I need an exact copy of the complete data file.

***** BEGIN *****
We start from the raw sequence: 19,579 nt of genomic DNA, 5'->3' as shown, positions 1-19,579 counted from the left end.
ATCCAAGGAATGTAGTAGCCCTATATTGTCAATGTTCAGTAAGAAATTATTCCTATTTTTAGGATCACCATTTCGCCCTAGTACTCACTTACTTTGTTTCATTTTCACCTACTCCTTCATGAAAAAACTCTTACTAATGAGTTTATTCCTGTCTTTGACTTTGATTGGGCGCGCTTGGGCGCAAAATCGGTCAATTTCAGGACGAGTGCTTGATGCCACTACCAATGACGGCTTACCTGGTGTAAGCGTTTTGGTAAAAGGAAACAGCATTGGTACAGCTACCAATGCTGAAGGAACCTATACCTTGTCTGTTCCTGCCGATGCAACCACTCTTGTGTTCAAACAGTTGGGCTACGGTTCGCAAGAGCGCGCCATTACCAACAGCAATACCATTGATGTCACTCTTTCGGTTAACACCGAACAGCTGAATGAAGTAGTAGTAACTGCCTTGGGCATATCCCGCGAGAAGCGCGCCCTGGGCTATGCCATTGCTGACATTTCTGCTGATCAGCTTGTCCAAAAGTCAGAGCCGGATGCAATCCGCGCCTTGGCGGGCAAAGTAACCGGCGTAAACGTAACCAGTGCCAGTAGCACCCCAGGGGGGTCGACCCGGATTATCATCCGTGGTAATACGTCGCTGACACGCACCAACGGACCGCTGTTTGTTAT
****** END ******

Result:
We start from the raw sequence: 19,579 nt of genomic DNA, 5'->3' as shown, positions 1-19,579 counted from the left end.
ATCCAAGGAATGTAGTAGCCCTATATTGTCAATGTTCAGTAAGAAATTATTCCTATTTTTAGGATCACCATTTCGCCCTAGTACTCACTTACTTTGTTTCATTTTCACCTACTCCTTCATGAAAAAACTCTTACTAATGAGTTTATTCCTGTCTTTGACTTTGATTGGGCGCGCTTGGGCGCAAAATCGGTCAATTTCAGGACGAGTGCTTGATGCCACTACCAATGACGGCTTACCTGGTGTAAGCGTTTTGGTAAAAGGAAACAGCATTGGTACAGCTACCAATGCTGAAGGAACCTATACCTTGTCTGTTCCTGCCGATGCAACCACTCTTGTGTTCAAACAGTTGGGCTACGGTTCGCAAGAGCGCGCCATTACCAACAGCAATACCATTGATGTCACTCTTTCGGTTAACACCGAACAGCTGAATGAAGTAGTAGTAACTGCCTTGGGCATATCCCGCGAGAAGCGCGCCCTGGGCTATGCCATTGCTGACATTTCTGCTGATCAGCTTGTCCAAAAGTCAGAGCCGGATGCAATCCGCGCCTTGGCGGGCAAAGTAACCGGCGTAAACGTAACCAGTGCCAGTAGCACCCCAGGGGGGTCGACCCGGATTATCATCCGTGGTAATACGTCGCTGACACGCACCAACGGACCGCTGTTTGTTAT